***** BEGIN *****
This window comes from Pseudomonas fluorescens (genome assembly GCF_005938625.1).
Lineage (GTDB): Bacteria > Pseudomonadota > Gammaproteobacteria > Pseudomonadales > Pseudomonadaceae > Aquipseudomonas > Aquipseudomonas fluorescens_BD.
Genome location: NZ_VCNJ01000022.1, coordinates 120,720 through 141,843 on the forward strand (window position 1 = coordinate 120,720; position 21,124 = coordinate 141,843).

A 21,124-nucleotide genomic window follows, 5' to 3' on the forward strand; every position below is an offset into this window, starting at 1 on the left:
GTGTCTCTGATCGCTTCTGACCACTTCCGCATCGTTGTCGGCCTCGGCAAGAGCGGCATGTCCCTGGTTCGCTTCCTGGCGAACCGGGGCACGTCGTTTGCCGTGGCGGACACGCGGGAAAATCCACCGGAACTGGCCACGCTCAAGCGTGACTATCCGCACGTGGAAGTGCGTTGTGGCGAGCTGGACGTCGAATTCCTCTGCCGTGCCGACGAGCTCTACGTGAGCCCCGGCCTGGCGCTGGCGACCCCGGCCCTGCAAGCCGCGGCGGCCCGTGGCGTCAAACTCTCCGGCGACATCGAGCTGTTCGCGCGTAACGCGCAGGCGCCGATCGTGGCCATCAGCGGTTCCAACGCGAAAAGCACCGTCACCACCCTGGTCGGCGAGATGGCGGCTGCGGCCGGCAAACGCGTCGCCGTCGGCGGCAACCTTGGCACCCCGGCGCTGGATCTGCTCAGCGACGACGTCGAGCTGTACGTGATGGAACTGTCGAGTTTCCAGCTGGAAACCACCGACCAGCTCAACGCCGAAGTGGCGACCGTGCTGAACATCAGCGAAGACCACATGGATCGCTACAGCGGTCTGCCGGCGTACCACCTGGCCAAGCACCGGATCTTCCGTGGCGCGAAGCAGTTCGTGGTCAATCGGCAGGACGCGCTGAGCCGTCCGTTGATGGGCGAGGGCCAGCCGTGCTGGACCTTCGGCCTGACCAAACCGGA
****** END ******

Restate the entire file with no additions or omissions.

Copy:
This window comes from Pseudomonas fluorescens (genome assembly GCF_005938625.1).
Lineage (GTDB): Bacteria > Pseudomonadota > Gammaproteobacteria > Pseudomonadales > Pseudomonadaceae > Aquipseudomonas > Aquipseudomonas fluorescens_BD.
Genome location: NZ_VCNJ01000022.1, coordinates 120,720 through 141,843 on the forward strand (window position 1 = coordinate 120,720; position 21,124 = coordinate 141,843).

A 21,124-nucleotide genomic window follows, 5' to 3' on the forward strand; every position below is an offset into this window, starting at 1 on the left:
GTGTCTCTGATCGCTTCTGACCACTTCCGCATCGTTGTCGGCCTCGGCAAGAGCGGCATGTCCCTGGTTCGCTTCCTGGCGAACCGGGGCACGTCGTTTGCCGTGGCGGACACGCGGGAAAATCCACCGGAACTGGCCACGCTCAAGCGTGACTATCCGCACGTGGAAGTGCGTTGTGGCGAGCTGGACGTCGAATTCCTCTGCCGTGCCGACGAGCTCTACGTGAGCCCCGGCCTGGCGCTGGCGACCCCGGCCCTGCAAGCCGCGGCGGCCCGTGGCGTCAAACTCTCCGGCGACATCGAGCTGTTCGCGCGTAACGCGCAGGCGCCGATCGTGGCCATCAGCGGTTCCAACGCGAAAAGCACCGTCACCACCCTGGTCGGCGAGATGGCGGCTGCGGCCGGCAAACGCGTCGCCGTCGGCGGCAACCTTGGCACCCCGGCGCTGGATCTGCTCAGCGACGACGTCGAGCTGTACGTGATGGAACTGTCGAGTTTCCAGCTGGAAACCACCGACCAGCTCAACGCCGAAGTGGCGACCGTGCTGAACATCAGCGAAGACCACATGGATCGCTACAGCGGTCTGCCGGCGTACCACCTGGCCAAGCACCGGATCTTCCGTGGCGCGAAGCAGTTCGTGGTCAATCGGCAGGACGCGCTGAGCCGTCCGTTGATGGGCGAGGGCCAGCCGTGCTGGACCTTCGGCCTGACCAAACCGGA